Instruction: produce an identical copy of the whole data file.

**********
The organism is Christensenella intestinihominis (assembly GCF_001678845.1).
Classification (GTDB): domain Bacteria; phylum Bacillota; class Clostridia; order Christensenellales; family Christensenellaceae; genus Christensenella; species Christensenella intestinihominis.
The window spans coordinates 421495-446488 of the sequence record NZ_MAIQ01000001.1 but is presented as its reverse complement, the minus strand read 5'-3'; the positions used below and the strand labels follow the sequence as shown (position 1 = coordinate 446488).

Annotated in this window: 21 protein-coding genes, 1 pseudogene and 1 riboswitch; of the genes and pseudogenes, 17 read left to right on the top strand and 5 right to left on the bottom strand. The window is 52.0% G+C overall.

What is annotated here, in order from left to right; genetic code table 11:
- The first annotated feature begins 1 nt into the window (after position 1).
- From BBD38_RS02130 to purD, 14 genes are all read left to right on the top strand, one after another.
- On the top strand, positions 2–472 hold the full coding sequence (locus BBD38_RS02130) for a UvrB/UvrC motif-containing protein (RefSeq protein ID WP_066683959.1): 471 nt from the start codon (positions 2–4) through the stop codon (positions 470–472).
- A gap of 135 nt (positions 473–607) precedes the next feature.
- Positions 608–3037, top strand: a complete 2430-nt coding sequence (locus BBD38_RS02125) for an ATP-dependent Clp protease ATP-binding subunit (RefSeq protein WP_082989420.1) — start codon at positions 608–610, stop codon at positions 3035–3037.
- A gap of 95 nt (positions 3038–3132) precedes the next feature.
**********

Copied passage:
The organism is Christensenella intestinihominis (assembly GCF_001678845.1).
Classification (GTDB): domain Bacteria; phylum Bacillota; class Clostridia; order Christensenellales; family Christensenellaceae; genus Christensenella; species Christensenella intestinihominis.
The window spans coordinates 421495-446488 of the sequence record NZ_MAIQ01000001.1 but is presented as its reverse complement, the minus strand read 5'-3'; the positions used below and the strand labels follow the sequence as shown (position 1 = coordinate 446488).

Annotated in this window: 21 protein-coding genes, 1 pseudogene and 1 riboswitch; of the genes and pseudogenes, 17 read left to right on the top strand and 5 right to left on the bottom strand. The window is 52.0% G+C overall.

What is annotated here, in order from left to right; genetic code table 11:
- The first annotated feature begins 1 nt into the window (after position 1).
- From BBD38_RS02130 to purD, 14 genes are all read left to right on the top strand, one after another.
- On the top strand, positions 2–472 hold the full coding sequence (locus BBD38_RS02130) for a UvrB/UvrC motif-containing protein (RefSeq protein ID WP_066683959.1): 471 nt from the start codon (positions 2–4) through the stop codon (positions 470–472).
- A gap of 135 nt (positions 473–607) precedes the next feature.
- Positions 608–3037, top strand: a complete 2430-nt coding sequence (locus BBD38_RS02125) for an ATP-dependent Clp protease ATP-binding subunit (RefSeq protein WP_082989420.1) — start codon at positions 608–610, stop codon at positions 3035–3037.
- A gap of 95 nt (positions 3038–3132) precedes the next feature.